Blogs - Summit Semester
December 04, 2010
Mosaic of Memories
Once in a lifetime does a program such as Semester come around—a sabbatical of monkish life, of intense study and habitual seclusion with forty other people. Sadly, only a limited number of lifetimes will actually taste what can take place in three months inside these wooden walls.
Friday night, those three months culminated in a wonderful graduation ceremony celebrating our time here. We ate a splendid three-course meal: tomato bisque soup, followed by a Caesar salad, and finally a full plate of chicken and vegetables. For dessert, we were served angel food cake with strawberries and whipped cream. Our staff provided the table service, keeping us hydrated and the courses coming. Our dining hall was decorated with Christmas lights around central pillars and wreaths hung 360 degrees around the room. Dim light adorned the faces of loved ones – parents and families – filling our temporary home. The hearts of forty people were weighed down with a mixture of joy and sorrow.
Eric Smith, I would like to thank you for your encouragement both as my mentor and as a teacher. I have nothing but respect for the person God has worked out in you. Jason, I thank you for your example of a well-lived life and your challenging each of us men to live fearless and faithful. I am blessed to call you a friend. Mary and Allison, great job keeping all those girls in line – I appreciate both of your friendships. Nathan and Shelley, for your examples of work ethic, kindness, and wisdom. Thank you for everything you do around here. Amanda and Sterling, the best cooks we could have asked for. Thanks for feeding our bodies as our professors fed our minds. Dr. Bauman, Dr. Williams, Dr. Moreland, Mr. Mandt, and Mr. Stonestreet—you have changed the way we think and live. Thank you for your devotion to the gospel and raising up men and women who can subdue it well. And to my wonderful classmates, my brothers and sisters, what do I say to you? God's sovereign plan meant for each of us to be here. Bringing your own colors and hues, we have created a beautiful mosaic of memories and relationships which do not end driving away from this property. Thank you for your patience and kindness, for the conversations—everything from favorite bands to predestination and why all those Hittites had to die. I am forever a better man because of all of you.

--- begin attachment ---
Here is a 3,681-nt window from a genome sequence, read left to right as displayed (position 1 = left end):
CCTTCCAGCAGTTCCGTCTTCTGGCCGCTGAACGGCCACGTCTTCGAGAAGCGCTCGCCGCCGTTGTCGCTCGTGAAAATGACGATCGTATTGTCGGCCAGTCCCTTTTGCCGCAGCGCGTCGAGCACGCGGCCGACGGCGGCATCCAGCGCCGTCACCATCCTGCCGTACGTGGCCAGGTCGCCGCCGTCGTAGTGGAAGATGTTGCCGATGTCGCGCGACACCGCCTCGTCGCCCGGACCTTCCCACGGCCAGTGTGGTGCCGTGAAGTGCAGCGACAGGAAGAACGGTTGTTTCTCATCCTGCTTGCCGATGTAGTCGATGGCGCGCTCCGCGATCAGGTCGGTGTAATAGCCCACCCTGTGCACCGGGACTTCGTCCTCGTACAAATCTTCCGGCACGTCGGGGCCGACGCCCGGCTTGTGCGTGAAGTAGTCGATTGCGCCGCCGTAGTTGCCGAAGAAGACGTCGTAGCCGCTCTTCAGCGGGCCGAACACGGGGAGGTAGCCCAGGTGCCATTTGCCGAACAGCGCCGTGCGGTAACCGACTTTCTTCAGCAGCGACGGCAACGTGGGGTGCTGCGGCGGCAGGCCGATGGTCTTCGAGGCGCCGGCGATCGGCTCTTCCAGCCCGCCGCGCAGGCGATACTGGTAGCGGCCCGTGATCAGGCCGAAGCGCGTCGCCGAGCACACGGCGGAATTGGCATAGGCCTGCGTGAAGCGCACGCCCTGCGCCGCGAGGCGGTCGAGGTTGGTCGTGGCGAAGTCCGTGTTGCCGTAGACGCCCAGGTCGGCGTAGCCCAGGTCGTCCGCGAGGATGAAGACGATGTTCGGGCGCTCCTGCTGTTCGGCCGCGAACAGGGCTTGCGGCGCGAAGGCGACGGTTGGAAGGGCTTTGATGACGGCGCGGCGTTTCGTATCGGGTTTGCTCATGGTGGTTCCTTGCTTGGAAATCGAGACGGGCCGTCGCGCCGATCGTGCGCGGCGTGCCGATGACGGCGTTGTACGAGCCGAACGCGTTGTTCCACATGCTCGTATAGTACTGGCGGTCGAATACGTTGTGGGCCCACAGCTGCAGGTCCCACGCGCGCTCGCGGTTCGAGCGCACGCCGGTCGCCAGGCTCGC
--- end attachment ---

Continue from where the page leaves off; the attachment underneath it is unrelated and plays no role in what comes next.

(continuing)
We traveled a long road together, friends. We have survived Bauman University and Soul Sister every work crew. We were forced, one day after meeting, alone into a room together and told to write out our own community values and rules. We emerged four hours later with some semblance of order and perhaps a bit more realistic precept of each other. We began as thirty strangers. We depart as thirty of the closest siblings. We have argued. We have hugged. We have shed tears. We have read the better parts of at least fifteen books. We have written about sin and summed up the story of the Bible in 300 words. We have written sonnets and blogs. We learned to crochet and play volleyball. We have been sledding on both snow and sand. We have shared in worship and prayer. We have carried each other, in the words of Elizabeth, both figuratively and literally. Remember this place. Remember the friends you made and the habits you formed. Do not so quickly forsake the person you became here. Question well. Love well.
Twice on graduation night this poem from Gerard Manly Hopkins was read:
“For Christ plays in ten thousand places,
Lovely in limbs, and lovely in eyes not his
To the Father through the features of men's faces."
My final charge to each of you: Don't ever stop staring at the fish. Ideas have consequences and so does crocheting in the classroom.
Blogger's Bio: Having been called out of conventional education to serve as a youth director at a church, Kevin has recently thought about going back to school for a Church History or Theology major. “I have a growing passion for seeing true disciples of Christ living out their radical faith and impacting the world.” Kevin wants to run a home for young boys caught in a downward spiral. He enjoys woodcarving, reading, writing, and remains in awe of every mountain peak he has summitted.